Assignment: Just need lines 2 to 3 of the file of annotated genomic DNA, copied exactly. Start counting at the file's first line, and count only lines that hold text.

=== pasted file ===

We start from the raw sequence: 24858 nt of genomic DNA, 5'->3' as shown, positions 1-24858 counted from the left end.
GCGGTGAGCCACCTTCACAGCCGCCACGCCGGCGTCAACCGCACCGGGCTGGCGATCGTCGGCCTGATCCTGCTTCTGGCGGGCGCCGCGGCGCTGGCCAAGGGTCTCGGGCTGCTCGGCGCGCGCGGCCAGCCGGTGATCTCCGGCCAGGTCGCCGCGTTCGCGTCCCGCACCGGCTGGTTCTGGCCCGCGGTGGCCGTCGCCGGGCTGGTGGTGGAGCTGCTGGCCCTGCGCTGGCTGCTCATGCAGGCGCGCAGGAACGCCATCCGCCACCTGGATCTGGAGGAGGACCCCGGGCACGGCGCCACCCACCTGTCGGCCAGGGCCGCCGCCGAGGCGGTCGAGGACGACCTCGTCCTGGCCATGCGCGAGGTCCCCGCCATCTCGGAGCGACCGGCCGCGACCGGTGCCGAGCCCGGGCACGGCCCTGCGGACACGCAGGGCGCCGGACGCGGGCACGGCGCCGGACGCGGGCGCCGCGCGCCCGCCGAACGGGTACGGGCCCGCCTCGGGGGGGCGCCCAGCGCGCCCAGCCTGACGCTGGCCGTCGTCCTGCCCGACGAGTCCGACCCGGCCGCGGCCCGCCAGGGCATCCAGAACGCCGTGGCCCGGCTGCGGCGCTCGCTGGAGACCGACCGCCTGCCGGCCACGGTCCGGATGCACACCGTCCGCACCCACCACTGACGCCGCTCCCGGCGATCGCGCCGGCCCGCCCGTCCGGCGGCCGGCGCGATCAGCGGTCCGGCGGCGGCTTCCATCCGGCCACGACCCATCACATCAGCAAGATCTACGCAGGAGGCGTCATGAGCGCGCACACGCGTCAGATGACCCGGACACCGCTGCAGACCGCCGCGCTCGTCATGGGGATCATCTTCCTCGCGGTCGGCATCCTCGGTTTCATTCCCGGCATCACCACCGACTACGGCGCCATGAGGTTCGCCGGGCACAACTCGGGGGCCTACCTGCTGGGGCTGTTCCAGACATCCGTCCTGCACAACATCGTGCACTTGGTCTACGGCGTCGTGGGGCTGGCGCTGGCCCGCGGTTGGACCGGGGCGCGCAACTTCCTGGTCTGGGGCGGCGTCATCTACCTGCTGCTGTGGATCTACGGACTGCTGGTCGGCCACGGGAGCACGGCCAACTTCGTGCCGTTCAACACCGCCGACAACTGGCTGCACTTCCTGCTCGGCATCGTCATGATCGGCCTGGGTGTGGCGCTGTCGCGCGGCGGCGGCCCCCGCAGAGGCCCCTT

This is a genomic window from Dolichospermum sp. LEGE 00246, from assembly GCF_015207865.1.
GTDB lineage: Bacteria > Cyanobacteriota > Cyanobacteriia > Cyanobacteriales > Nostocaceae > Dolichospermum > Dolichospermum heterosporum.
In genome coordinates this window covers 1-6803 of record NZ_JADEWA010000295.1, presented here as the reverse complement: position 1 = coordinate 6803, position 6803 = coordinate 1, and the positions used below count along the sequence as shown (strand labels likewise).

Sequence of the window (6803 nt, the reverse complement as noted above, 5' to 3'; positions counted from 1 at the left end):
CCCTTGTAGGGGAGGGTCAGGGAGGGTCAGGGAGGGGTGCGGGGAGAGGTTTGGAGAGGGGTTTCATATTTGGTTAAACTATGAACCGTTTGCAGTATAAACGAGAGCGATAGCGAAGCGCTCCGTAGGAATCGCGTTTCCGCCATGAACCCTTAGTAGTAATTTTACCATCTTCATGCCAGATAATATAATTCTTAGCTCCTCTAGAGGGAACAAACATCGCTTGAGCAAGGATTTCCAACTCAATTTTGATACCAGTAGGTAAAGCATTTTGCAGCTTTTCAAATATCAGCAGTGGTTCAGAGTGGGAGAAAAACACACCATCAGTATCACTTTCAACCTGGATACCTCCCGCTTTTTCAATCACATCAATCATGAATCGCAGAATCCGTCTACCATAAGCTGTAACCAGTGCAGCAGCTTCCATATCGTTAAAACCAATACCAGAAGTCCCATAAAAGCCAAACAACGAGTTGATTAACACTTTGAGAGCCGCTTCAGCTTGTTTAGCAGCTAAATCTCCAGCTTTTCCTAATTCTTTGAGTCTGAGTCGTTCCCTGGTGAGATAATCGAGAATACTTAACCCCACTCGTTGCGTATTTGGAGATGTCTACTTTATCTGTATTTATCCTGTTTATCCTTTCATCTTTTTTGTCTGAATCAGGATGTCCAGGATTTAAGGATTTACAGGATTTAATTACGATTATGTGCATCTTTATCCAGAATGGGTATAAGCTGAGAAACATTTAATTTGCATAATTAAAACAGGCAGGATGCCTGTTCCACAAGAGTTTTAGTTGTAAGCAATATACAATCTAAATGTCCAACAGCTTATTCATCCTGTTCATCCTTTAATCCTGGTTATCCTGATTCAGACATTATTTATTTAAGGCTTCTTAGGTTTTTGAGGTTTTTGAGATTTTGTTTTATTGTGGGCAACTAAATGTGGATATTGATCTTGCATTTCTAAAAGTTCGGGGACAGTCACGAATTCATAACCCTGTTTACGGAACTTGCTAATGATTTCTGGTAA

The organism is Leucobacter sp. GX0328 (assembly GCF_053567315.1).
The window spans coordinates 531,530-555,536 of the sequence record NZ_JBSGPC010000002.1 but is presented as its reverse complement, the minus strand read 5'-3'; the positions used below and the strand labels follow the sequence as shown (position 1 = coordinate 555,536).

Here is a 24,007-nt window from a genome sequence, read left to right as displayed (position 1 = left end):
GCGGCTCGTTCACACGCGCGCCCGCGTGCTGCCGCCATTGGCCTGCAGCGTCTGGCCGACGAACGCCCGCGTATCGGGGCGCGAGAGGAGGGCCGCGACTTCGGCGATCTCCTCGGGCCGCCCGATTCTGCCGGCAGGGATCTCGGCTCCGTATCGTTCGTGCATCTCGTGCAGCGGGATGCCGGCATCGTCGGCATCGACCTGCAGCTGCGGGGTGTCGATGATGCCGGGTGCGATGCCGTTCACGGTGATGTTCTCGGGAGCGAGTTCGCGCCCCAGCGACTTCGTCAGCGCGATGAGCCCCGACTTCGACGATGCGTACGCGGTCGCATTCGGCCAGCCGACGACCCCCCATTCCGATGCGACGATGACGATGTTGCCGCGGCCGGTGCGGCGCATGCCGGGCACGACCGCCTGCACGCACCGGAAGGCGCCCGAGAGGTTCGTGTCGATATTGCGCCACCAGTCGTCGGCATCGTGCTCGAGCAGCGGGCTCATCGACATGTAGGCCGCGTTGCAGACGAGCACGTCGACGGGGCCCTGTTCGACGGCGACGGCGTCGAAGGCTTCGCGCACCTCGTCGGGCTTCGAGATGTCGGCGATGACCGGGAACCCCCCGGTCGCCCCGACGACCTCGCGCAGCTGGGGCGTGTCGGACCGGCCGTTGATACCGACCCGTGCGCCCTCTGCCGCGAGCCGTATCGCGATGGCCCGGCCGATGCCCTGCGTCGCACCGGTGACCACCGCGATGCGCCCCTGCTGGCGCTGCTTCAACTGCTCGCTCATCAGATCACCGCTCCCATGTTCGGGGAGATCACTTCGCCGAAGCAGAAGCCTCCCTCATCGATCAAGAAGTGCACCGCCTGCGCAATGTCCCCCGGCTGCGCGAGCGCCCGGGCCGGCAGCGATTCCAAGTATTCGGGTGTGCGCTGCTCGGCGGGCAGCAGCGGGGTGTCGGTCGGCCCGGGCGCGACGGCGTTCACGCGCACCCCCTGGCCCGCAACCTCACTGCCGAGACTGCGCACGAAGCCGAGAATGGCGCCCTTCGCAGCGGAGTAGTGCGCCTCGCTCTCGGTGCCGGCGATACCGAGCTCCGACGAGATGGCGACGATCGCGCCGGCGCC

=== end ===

GCGGTGAGCCACCTTCACAGCCGCCACGCCGGCGTCAACCGCACCGGGCTGGCGATCGTCGGCCTGATCCTGCTTCTGGCGGGCGCCGCGGCGCTGGCCAAGGGTCTCGGGCTGCTCGGCGCGCGCGGCCAGCCGGTGATCTCCGGCCAGGTCGCCGCGTTCGCGTCCCGCACCGGCTGGTTCTGGCCCGCGGTGGCCGTCGCCGGGCTGGTGGTGGAGCTGCTGGCCCTGCGCTGGCTGCTCATGCAGGCGCGCAGGAACGCCATCCGCCACCTGGATCTGGAGGAGGACCCCGGGCACGGCGCCACCCACCTGTCGGCCAGGGCCGCCGCCGAGGCGGTCGAGGACGACCTCGTCCTGGCCATGCGCGAGGTCCCCGCCATCTCGGAGCGACCGGCCGCGACCGGTGCCGAGCCCGGGCACGGCCCTGCGGACACGCAGGGCGCCGGACGCGGGCACGGCGCCGGACGCGGGCGCCGCGCGCCCGCCGAACGGGTACGGGCCCGCCTCGGGGGGGCGCCCAGCGCGCCCAGCCTGACGCTGGCCGTCGTCCTGCCCGACGAGTCCGACCCGGCCGCGGCCCGCCAGGGCATCCAGAACGCCGTGGCCCGGCTGCGGCGCTCGCTGGAGACCGACCGCCTGCCGGCCACGGTCCGGATGCACACCGTCCGCACCCACCACTGACGCCGCTCCCGGCGATCGCGCCGGCCCGCCCGTCCGGCGGCCGGCGCGATCAGCGGTCCGGCGGCGGCTTCCATCCGGCCACGACCCATCACATCAGCAAGATCTACGCAGGAGGCGTCATGAGCGCGCACACGCGTCAGATGACCCGGACACCGCTGCAGACCGCCGCGCTCGTCATGGGGATCATCTTCCTCGCGGTCGGCATCCTCGGTTTCATTCCCGGCATCACCACCGACTACGGCGCCATGAGGTTCGCCGGGCACAACTCGGGGGCCTACCTGCTGGGGCTGTTCCAGACATCCGTCCTGCACAACATCGTGCACTTGGTCTACGGCGTCGTGGGGCTGGCGCTGGCCCGCGGTTGGACCGGGGCGCGCAACTTCCTGGTCTGGGGCGGCGTCATCTACCTGCTGCTGTGGATCTACGGACTGCTGGTCGGCCACGGGAGCACGGCCAACTTCGTGCCGTTCAACACCGCCGACAACTGGCTGCACTTCCTGCTCGGCATCGTCATGATCGGCCTGGGTGTGGCGCTGTCGCGCGGCGGCGGCCCCCGCAGAGGCCCCTT

This is a genomic window from Dolichospermum sp. LEGE 00246, from assembly GCF_015207865.1.